May 24, 2017 "Merchant of Venice" Gets a Sequel
Law Library of Congress to Enact Shylock’s Appeal
Press Contact: Jennifer Gavin (202) 707-1940
Public Contact: Donna Sokol (202)707-8929
Website: Tickets via Eventbrite External | YouTube livestream (captioned) External | Facebook livestream External
Request ADA accommodations five business days in advance at (202) 707-6362 or [email protected]
The Law Library of Congress will present a live performance titled, “Justice for Shylock: A Mock Appeal Commemorating the 500th Anniversary of the Venice Ghetto” on Wednesday, June 21 at 5 p.m. in the Coolidge Auditorium, located on the ground floor of the Thomas Jefferson Building, 10 First Street, S.E., Washington, D.C. The event is free, but tickets are required and available at this website. The event will also be livestreamed on the Library’s Facebook page at facebook.com/libraryofcongress and its YouTube site (with captions) at youtube.com/LibraryOfCongress.
This event is the last of three hosted by the Law Library commemorating the founding of the Jewish Ghetto in Venice. The program is an unscripted mock appeal of Shylock’s case from Shakespeare’s “The Merchant of Venice,” imagining what takes place after the play ends. The appeal also addresses Portia’s impersonation of a man and a lawyer, as well as the merits of Antonio’s proposed solution requiring Shylock to convert to Christianity and distribute his wealth.
Beginning March 29, 1516, the Venetian Republic required Jews in Venice to reside within a walled area of the city, separate from the surrounding Catholic population. The site chosen for this segregated area came to be called the “Ghetto”— the first such walled enclosure in Europe to be described by that word. The Jewish population of Venice was required to live within this walled district until 1797, when the French army conquered Venice and dissolved the Republic. Today, the Jewish Ghetto of Venice is remembered as an important Italian center of Jewish life and the site where many early Hebrew books were first printed, including the Hebrew Bible and the Babylonian Talmud.
The “appeal” will be heard by five judges including U.S. Supreme Court Associate Justice Ruth Bader Ginsburg; Professors Suzanne Reynolds and Richard Schneider of Wake Forest University Law School; former U.S. Ambassador to the OECD Connie Morella; and Micaela del Monte from the European Parliament. The case will be argued by Michael Klotz of the law firm Jones Day; Law Librarian and Professor Teresa Miguel-Stearns of Yale Law School; and Eugene D. Gulland of Covington LLP. Assistance will be provided by James Shapiro of Columbia University, Michael Kahn of Washington’s Shakespeare Theatre Company and Washington-area actor Edward Gero.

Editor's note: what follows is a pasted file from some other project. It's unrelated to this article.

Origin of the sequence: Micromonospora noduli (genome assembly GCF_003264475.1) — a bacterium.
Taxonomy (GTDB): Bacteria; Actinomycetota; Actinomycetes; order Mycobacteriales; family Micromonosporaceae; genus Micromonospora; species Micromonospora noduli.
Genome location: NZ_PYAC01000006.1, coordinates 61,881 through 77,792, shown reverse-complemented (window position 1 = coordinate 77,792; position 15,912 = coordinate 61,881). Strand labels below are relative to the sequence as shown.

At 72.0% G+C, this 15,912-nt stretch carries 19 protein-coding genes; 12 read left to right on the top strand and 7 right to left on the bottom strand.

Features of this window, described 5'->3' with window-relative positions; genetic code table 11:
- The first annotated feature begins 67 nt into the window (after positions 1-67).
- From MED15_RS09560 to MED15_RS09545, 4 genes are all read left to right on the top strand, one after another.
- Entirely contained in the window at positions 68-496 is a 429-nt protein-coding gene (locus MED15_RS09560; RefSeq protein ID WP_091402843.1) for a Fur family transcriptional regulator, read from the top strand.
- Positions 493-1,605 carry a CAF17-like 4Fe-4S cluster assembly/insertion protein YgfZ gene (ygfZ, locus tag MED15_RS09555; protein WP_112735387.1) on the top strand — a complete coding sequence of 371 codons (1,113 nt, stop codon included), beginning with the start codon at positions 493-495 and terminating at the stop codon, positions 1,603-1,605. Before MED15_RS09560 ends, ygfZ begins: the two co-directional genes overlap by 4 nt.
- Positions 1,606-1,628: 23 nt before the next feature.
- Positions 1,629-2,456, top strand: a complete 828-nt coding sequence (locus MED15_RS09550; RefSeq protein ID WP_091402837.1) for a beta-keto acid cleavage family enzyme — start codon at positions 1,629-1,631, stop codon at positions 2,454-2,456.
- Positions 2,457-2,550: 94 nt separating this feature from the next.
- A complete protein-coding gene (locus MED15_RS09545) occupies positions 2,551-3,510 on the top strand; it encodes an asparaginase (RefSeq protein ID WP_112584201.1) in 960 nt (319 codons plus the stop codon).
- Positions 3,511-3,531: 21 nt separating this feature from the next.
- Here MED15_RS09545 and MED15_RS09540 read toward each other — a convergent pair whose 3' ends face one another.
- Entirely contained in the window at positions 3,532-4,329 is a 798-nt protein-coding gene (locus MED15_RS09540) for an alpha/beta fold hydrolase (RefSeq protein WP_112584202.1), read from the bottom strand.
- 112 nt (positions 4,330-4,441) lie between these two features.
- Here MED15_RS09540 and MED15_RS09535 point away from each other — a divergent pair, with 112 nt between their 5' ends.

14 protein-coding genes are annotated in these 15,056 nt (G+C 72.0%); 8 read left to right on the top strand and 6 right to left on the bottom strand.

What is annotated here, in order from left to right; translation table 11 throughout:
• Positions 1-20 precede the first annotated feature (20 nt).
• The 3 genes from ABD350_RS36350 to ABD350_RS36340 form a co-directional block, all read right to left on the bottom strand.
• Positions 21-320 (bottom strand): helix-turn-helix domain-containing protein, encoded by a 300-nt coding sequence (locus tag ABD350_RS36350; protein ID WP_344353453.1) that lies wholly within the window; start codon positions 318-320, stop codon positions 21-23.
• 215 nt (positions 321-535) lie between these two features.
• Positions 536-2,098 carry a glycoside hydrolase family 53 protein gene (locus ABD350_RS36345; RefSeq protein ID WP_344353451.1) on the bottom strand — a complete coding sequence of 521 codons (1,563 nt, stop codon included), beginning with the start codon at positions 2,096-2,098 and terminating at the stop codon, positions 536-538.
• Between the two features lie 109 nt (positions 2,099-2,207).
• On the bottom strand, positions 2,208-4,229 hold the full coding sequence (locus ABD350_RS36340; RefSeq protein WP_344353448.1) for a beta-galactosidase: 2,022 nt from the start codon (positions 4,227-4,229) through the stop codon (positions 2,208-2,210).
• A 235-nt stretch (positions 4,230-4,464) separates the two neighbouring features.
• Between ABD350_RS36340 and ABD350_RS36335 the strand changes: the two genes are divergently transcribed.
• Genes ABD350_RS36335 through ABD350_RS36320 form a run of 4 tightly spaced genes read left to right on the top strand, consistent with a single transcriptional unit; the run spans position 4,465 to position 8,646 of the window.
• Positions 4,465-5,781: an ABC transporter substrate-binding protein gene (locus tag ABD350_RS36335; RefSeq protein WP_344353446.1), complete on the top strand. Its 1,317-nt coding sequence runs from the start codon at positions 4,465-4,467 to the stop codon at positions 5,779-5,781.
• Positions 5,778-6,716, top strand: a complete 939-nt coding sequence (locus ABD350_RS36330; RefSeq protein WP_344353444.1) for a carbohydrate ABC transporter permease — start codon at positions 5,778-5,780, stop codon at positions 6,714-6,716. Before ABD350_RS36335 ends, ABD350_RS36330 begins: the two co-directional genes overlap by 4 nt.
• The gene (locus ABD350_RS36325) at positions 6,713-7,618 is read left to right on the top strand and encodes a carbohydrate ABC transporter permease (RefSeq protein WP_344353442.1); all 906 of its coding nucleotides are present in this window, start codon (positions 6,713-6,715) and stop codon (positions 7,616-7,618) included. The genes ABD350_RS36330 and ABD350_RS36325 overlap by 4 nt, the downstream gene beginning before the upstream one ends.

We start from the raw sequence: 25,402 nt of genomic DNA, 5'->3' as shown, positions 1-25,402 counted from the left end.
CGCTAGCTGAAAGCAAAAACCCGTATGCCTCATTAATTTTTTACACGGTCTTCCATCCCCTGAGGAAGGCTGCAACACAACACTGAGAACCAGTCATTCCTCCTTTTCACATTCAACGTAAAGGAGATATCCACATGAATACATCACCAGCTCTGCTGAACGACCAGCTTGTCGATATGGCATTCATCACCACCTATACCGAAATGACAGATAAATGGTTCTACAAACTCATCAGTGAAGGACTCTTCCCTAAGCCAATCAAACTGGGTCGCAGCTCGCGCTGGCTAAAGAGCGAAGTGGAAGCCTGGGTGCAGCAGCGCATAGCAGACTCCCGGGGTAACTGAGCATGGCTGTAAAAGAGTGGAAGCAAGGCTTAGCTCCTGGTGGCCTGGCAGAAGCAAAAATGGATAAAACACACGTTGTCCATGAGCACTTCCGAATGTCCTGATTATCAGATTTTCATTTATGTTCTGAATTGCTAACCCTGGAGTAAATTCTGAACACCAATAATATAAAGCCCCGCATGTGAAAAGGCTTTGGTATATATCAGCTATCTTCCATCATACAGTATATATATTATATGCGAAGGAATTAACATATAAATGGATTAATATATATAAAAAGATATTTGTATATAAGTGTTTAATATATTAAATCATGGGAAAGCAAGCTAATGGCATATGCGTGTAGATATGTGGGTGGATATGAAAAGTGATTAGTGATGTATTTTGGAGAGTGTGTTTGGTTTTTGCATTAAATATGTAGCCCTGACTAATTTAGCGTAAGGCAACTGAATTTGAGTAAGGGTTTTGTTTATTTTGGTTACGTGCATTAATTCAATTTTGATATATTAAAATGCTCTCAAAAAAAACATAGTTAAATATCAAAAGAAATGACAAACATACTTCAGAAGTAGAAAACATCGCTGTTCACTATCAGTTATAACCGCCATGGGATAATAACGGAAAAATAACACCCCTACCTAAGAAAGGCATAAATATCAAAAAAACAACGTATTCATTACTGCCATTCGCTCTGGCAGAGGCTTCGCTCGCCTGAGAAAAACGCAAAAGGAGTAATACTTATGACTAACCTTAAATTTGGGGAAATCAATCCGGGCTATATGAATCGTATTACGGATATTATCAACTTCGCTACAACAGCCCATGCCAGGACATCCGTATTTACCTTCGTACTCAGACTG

U.S. Supreme Court Associate Justice Ruth Bader Ginsburg has had a varied career. After she graduated from law school at Columbia University, she spent two years clerking for a judge in the Southern District of New York. She then became an associate director for a comparative law project at Columbia University until 1963, when she joined the faculty at Rutgers Law School, followed by an eight-year stint at Columbia Law School. During the 1970s she also litigated cases for the American Civil Liberties Union. In 1980, President Carter nominated her to the United States Court of Appeal for the District of Columbia, where she served until her nomination to the Supreme Court in 1993.
The Law Library of Congress was founded in 1832 with the mission to make its resources available to members of Congress, the Supreme Court, other branches of the U.S. government and the global legal community, and to sustain and preserve a universal collection of law for future generations. With more than 2.9 million volumes, the Law Library contains the world’s largest and most comprehensive collection of law books and other resources from all countries and provides online databases and guides to legal information worldwide through its website at loc.gov/law/.
The Library of Congress is the world’s largest library, offering access to the creative record of the United States—and extensive materials from around the world—both on site and online. It is the main research arm of the U.S. Congress and the home of the U.S. Copyright Office. Explore collections, reference services and other programs and plan a visit at loc.gov, access the official site for U.S. federal legislative information at congress.gov, and register creative works of authorship at copyright.gov.